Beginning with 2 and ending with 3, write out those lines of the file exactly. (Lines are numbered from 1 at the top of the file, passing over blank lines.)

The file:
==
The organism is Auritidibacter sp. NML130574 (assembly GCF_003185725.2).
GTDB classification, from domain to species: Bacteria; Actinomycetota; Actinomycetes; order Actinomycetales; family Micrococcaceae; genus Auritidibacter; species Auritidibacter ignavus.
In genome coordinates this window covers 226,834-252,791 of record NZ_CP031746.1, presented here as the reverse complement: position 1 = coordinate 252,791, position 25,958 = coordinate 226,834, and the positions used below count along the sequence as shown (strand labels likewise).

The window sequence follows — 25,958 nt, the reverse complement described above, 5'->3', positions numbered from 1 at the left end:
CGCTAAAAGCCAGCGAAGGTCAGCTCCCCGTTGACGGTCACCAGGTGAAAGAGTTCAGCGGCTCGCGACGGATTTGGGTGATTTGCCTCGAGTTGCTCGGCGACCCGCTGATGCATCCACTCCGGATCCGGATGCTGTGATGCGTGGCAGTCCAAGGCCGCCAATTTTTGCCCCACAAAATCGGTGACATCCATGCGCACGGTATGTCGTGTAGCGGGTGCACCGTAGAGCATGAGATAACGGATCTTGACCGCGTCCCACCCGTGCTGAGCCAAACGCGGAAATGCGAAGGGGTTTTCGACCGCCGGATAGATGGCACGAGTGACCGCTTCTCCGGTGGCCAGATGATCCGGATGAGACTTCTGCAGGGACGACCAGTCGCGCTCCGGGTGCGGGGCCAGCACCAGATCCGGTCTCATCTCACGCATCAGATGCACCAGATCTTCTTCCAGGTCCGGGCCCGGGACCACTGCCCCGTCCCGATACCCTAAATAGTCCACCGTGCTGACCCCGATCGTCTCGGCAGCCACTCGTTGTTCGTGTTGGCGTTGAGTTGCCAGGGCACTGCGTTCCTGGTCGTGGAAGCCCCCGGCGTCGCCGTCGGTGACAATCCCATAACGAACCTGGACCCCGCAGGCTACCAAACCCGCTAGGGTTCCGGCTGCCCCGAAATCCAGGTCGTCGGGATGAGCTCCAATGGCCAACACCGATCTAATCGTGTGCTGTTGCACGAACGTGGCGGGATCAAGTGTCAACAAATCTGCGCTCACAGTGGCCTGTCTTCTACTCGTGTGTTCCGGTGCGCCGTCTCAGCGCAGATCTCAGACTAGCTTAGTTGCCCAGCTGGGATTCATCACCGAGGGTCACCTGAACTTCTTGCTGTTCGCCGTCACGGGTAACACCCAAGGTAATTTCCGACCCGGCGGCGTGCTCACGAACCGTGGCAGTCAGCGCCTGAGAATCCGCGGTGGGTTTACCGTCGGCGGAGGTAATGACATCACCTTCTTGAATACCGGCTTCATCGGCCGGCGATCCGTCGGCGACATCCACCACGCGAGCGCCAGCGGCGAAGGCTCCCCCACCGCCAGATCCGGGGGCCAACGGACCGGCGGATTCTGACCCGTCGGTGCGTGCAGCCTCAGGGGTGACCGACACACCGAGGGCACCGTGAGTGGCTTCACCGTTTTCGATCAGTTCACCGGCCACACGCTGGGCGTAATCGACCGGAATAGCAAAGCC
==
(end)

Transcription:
GTDB classification, from domain to species: Bacteria; Actinomycetota; Actinomycetes; order Actinomycetales; family Micrococcaceae; genus Auritidibacter; species Auritidibacter ignavus.
In genome coordinates this window covers 226,834-252,791 of record NZ_CP031746.1, presented here as the reverse complement: position 1 = coordinate 252,791, position 25,958 = coordinate 226,834, and the positions used below count along the sequence as shown (strand labels likewise).